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Dr. Anne Bronikowski
Associate Professor

I study the evolution and ecological context of life history evolution, with an emphasis on senescence, in natural populations of snakes and semi-natural populations of baboons. The laboratory integrates across the levels of landscape ecology, population genetics, organismal physiology, and genetic and epigenetic mechanism. I participate in three graduate programs: EEB (Ecology and Evolutionary Biology), IG (Interdepartmental Genetics), and BCB (Bioinformatics and Computational Biology)

I am interested in taking motivated undergraduate and graduate students in any area consistent with my current research interests. There are also opportunities to volunteer in any of our current research programs. This typically gives students an opportunity to become integrated into the lab and obtain research experience.

Information for Prospective Grad Students

Current Lab Members  

Dawn Reding - Post-doctorate Fellow

Dawn studies the molecular evolution of genes important in life-history variation within and across reptile species. She uses a variety of techniques from transcriptome sequencing, real-time PCR, and population genetics.

Tonia Schwartz - Graduate Student

Tonia is a PhD student in the Interdepartmental Genetics program. She is co-advised by Anne Bronikowski in EEOB and Jo Anne Powell-Coffman in GDCB. Her doctorate research is on the acclimation and evolution of gene expression and gene regulatory networks involved in stress, immunity, and aging. To explore these interconnected life history traits, Tonia is using two complementary model systems: natural populations of garter snakes (T. elegans) with evolved differences in various life history traits as an ecological genomics model; and nematodes (C. elegans) as a laboratory genetic model for experimental evolution studies.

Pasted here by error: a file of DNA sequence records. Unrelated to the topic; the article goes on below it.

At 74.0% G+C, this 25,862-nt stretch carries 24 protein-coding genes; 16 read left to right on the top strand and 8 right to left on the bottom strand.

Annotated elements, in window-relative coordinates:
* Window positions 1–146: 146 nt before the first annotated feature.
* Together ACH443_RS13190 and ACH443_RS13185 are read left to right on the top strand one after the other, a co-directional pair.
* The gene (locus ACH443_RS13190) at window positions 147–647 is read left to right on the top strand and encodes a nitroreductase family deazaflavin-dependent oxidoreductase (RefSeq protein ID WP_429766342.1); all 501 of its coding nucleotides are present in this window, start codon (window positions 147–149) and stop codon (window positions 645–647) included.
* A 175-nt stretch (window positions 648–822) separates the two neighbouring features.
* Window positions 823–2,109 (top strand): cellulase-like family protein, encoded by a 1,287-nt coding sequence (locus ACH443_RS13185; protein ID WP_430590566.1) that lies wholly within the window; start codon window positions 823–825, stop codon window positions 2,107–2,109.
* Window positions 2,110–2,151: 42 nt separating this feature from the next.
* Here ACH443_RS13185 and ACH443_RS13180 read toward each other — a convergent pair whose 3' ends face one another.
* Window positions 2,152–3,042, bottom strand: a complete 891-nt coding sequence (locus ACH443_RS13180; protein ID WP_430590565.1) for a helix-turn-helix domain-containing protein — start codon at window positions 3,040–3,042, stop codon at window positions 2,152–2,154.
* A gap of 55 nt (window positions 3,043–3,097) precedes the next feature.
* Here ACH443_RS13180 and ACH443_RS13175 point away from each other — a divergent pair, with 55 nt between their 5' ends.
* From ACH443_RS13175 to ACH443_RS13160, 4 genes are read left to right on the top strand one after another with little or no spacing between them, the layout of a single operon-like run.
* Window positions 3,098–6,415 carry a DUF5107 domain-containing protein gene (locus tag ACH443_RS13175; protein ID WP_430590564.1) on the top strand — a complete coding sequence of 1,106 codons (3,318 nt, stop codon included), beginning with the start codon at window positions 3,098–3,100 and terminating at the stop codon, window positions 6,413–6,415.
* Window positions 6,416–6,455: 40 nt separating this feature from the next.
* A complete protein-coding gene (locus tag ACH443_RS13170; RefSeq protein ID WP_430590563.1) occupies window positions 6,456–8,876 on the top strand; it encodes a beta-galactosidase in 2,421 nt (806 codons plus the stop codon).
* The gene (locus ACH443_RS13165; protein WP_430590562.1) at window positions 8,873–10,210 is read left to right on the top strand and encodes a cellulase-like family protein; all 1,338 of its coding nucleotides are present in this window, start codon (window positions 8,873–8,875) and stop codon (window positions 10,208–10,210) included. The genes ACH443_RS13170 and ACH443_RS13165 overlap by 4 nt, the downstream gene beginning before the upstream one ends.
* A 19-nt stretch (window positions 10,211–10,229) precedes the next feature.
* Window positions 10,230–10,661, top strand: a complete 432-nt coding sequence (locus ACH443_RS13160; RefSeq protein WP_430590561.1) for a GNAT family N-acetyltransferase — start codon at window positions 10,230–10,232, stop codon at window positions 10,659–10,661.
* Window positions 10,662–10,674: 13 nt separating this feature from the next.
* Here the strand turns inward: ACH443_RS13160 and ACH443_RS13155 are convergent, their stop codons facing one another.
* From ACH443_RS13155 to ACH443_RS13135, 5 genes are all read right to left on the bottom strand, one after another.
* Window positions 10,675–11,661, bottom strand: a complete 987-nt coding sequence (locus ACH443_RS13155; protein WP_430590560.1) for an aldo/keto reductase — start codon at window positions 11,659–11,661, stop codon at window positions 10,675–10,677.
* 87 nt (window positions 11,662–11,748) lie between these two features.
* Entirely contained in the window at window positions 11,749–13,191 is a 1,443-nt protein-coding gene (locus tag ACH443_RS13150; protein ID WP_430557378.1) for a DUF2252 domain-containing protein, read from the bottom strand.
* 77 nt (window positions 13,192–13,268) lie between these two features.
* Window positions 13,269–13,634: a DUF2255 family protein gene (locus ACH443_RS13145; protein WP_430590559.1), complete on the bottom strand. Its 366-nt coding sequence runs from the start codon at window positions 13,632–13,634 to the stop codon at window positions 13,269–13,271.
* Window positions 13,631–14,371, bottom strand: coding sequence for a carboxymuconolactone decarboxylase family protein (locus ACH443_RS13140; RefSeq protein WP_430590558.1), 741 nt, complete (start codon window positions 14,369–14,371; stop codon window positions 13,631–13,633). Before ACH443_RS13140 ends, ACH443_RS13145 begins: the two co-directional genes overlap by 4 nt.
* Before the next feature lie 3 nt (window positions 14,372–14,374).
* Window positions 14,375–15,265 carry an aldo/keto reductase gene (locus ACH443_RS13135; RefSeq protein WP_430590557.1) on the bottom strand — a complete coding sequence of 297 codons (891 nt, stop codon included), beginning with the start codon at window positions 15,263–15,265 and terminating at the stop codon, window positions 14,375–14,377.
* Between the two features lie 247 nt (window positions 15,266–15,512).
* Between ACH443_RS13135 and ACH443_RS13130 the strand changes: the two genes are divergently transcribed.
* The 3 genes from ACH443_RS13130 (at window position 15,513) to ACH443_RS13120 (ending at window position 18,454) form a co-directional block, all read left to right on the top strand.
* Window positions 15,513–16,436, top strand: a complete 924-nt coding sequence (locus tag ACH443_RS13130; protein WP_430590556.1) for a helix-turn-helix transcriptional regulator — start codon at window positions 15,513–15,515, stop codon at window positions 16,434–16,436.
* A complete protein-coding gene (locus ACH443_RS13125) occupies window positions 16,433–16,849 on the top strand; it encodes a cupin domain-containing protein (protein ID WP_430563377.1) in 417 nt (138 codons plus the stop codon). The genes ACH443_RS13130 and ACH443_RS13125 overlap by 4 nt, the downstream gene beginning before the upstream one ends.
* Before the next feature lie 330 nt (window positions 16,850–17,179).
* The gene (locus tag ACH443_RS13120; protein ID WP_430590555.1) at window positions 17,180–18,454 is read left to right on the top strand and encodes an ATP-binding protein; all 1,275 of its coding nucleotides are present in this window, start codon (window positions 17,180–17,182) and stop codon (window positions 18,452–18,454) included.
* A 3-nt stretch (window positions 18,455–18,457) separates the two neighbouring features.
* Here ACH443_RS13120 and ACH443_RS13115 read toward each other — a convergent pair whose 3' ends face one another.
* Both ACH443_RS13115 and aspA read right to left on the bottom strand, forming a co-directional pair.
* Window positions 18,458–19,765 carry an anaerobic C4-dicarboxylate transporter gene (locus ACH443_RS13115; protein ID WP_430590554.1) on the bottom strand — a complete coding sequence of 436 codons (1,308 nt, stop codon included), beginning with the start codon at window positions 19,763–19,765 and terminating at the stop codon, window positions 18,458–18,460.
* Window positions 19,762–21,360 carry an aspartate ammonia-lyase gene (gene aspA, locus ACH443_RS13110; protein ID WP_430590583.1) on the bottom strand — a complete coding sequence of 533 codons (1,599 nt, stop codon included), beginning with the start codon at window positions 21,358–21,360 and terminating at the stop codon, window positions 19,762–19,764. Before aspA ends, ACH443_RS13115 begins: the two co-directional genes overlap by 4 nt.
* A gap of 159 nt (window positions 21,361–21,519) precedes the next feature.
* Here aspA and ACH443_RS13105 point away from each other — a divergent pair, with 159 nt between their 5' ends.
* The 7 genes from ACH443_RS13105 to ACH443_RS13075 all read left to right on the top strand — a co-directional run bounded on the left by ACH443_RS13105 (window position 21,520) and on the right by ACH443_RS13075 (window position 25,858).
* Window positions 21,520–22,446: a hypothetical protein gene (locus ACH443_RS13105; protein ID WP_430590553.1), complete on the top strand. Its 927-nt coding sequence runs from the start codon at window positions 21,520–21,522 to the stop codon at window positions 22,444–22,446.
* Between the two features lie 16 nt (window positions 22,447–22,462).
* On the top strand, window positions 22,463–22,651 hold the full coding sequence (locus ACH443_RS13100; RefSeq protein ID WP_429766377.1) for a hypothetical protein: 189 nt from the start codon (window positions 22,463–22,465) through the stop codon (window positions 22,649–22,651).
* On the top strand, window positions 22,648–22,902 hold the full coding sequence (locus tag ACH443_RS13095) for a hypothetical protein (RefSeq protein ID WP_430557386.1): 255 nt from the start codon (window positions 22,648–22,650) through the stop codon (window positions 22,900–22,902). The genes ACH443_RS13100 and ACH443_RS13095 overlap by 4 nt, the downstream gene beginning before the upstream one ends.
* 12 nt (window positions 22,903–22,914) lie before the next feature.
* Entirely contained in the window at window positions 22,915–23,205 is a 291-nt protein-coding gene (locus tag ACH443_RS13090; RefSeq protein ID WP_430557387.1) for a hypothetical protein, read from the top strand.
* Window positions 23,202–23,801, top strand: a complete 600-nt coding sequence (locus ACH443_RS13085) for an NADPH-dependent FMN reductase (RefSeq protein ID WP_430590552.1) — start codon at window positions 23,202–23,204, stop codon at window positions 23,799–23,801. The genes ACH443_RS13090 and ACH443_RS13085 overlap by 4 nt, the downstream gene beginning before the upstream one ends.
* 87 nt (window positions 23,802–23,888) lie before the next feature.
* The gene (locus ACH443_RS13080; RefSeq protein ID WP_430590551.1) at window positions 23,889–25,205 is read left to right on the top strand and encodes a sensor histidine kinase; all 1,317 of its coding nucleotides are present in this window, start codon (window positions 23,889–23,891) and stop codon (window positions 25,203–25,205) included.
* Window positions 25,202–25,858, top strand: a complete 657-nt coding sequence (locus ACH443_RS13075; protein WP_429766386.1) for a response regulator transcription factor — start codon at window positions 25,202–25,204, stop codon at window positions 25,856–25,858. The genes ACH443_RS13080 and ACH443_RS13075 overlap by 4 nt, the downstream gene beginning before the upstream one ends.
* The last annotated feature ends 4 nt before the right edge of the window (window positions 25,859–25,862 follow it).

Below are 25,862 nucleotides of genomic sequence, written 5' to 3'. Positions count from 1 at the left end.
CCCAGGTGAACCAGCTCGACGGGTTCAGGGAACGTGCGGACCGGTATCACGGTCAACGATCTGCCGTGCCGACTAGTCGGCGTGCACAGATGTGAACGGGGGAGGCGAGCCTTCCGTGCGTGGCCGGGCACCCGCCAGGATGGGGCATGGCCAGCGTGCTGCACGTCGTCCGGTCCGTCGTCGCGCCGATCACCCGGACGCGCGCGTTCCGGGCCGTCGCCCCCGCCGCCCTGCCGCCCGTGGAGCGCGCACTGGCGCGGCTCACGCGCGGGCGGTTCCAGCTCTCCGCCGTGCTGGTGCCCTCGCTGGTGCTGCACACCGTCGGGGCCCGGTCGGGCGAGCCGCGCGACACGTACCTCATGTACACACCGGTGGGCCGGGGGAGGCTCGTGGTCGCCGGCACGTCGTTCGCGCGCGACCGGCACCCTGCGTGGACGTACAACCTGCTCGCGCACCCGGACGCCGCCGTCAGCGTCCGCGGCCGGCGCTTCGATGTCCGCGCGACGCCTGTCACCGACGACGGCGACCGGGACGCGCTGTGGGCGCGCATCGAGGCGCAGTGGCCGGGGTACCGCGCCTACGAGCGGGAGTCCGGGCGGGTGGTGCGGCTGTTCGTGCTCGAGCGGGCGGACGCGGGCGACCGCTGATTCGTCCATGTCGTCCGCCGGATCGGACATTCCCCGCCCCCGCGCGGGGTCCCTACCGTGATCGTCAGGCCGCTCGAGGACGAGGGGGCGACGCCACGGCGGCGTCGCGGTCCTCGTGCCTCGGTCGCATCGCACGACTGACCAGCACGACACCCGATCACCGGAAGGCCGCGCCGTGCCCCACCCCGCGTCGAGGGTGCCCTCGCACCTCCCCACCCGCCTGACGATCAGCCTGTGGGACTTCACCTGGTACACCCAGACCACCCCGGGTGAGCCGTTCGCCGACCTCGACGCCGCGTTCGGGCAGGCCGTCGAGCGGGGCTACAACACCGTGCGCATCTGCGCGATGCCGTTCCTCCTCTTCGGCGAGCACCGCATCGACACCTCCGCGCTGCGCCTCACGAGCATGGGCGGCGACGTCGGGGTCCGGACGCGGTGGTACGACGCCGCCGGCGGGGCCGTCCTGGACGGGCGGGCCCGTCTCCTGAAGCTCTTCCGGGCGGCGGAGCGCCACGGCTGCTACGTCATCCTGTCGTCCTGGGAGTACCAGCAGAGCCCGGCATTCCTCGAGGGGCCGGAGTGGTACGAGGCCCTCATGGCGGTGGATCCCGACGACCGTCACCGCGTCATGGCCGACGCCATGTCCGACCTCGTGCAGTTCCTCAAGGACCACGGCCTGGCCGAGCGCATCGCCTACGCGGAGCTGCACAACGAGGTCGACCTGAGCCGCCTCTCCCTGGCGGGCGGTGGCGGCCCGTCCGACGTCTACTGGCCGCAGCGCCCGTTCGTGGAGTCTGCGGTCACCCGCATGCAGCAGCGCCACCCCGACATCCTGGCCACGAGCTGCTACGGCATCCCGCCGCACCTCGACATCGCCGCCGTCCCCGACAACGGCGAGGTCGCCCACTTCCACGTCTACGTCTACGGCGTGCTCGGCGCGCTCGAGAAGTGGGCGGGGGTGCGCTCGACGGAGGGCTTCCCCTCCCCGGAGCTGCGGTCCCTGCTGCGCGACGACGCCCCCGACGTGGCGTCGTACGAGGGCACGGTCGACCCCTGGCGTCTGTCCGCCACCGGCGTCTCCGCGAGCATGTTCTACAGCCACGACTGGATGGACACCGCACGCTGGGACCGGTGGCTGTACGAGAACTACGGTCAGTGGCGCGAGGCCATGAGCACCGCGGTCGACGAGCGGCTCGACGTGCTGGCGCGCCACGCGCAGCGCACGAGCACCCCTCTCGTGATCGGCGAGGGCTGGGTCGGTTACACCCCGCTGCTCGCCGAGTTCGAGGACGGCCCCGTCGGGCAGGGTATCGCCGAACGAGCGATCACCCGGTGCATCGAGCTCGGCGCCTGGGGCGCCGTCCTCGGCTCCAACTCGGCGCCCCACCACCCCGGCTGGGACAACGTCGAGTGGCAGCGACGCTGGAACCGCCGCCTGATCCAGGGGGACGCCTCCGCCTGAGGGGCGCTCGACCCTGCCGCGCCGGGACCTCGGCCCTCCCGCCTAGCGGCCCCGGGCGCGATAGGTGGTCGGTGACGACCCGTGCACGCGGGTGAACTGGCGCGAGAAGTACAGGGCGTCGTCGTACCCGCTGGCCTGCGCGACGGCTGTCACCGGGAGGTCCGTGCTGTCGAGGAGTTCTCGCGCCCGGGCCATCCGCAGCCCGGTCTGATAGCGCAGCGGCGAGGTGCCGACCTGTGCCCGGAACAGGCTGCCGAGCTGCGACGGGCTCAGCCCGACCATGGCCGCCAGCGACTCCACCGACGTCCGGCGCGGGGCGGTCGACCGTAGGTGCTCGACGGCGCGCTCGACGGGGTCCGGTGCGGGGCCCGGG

Eric Gangloff – Graduate Student

Eric is a PhD student in the Ecology & Evolutionary Biology program.
His research examines the ecological and evolutionary significance of physiological and behavioral variation in garter snakes (Thamnophis elegans and T. sirtalis). He also studies learning in these snakes and its role in shaping behavior. Using field observations, captive experimentation, and molecular analysis with snakes from populations in California and Iowa, his research aims to illuminate how these organisms respond to a changing world.

Shikha Parsai - Graduate Student

Shikha is a Masters student in the Interdepartmental Genetics Graduate Program at ISU.  She is conducting research on the regulation of genes involved in metabolic startup and reperfusion in hibernating reptiles. In addition, she is analyzing sequence variation across reptiles in the p53 molecular pathway. Genes in the p53 pathway are implicated in aging, tumor suppression, growth arrest, and apoptosis.”


Alex Wendt - Undergraduate Researcher

Alex is a Genetics Major at ISU.  He is currently working on the repeatability and heritability of complex behavioral traits in full- and half-sibs of garter snakes.

Former Lab Members